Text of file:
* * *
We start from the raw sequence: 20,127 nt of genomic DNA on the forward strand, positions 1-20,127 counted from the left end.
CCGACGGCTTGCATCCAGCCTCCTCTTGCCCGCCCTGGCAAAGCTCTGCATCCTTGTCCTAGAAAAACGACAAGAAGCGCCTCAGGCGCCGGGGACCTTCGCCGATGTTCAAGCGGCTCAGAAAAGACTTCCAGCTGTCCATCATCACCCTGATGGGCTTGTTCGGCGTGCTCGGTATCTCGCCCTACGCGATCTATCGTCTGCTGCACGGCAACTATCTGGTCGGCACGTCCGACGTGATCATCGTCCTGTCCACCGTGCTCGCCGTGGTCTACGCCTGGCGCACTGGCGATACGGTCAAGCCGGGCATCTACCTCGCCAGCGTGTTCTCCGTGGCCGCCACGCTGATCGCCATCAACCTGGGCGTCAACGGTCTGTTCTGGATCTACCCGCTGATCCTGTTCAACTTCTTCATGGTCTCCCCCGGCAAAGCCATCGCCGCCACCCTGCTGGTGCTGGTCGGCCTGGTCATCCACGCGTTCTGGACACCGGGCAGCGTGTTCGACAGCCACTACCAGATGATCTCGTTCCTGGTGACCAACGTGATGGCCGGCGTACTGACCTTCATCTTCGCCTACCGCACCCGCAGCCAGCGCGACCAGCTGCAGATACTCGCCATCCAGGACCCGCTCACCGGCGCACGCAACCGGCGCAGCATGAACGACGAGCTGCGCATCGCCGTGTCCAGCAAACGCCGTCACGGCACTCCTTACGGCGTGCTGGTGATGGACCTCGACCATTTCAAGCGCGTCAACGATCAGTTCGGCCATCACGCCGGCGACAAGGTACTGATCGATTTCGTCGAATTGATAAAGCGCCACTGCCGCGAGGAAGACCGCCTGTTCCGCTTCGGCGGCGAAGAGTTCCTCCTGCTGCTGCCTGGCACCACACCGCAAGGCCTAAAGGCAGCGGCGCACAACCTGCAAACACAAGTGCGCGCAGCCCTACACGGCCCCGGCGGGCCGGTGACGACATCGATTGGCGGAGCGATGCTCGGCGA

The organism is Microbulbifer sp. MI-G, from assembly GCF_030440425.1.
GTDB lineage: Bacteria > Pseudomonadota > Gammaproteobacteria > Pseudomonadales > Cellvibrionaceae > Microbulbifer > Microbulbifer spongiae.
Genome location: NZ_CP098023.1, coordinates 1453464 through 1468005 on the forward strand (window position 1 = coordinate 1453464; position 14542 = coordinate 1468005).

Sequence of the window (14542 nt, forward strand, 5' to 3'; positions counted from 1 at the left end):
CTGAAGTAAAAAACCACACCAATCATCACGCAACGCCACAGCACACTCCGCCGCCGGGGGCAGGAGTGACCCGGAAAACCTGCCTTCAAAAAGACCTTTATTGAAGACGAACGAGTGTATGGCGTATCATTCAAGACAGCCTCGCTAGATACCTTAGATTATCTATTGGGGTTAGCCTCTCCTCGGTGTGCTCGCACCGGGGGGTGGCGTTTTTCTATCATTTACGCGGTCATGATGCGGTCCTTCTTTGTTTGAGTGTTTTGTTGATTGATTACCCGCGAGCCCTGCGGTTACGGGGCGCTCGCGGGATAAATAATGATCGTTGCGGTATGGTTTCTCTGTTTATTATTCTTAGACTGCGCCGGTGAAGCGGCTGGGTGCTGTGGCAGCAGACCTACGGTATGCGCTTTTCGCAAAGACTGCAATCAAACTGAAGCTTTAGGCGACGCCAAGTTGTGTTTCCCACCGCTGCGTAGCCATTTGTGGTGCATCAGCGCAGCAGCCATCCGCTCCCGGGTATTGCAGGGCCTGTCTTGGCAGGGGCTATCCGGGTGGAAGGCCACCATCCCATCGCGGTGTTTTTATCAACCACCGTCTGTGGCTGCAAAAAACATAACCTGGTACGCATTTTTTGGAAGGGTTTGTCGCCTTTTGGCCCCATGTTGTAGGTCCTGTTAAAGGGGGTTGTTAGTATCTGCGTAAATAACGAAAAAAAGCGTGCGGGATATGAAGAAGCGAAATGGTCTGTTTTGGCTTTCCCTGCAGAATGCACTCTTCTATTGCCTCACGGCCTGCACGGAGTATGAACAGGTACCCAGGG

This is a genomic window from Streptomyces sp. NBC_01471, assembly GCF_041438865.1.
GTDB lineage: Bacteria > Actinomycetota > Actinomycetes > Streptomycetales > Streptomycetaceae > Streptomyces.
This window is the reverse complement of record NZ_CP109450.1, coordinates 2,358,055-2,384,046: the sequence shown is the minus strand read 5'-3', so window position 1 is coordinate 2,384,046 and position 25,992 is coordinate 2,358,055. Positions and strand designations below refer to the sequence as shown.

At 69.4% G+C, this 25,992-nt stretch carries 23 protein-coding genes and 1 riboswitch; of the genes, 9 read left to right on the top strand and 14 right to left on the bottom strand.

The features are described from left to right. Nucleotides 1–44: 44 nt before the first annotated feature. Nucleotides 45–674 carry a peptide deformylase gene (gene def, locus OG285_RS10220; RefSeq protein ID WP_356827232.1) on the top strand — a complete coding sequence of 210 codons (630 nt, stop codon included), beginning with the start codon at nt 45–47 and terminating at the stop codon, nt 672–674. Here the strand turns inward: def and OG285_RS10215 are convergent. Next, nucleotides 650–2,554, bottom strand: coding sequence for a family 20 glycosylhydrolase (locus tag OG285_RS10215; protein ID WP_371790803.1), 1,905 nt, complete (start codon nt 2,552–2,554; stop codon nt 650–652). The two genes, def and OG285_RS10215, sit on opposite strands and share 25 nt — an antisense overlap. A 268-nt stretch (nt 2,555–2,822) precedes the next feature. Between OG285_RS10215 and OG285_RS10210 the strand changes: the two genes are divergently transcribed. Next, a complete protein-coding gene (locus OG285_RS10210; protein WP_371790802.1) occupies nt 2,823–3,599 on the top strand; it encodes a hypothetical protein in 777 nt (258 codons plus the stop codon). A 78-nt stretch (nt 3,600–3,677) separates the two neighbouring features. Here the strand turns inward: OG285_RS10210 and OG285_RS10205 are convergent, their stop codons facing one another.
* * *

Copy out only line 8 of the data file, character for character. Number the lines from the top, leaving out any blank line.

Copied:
This is a genomic window from Streptomyces sp. NBC_01471, assembly GCF_041438865.1.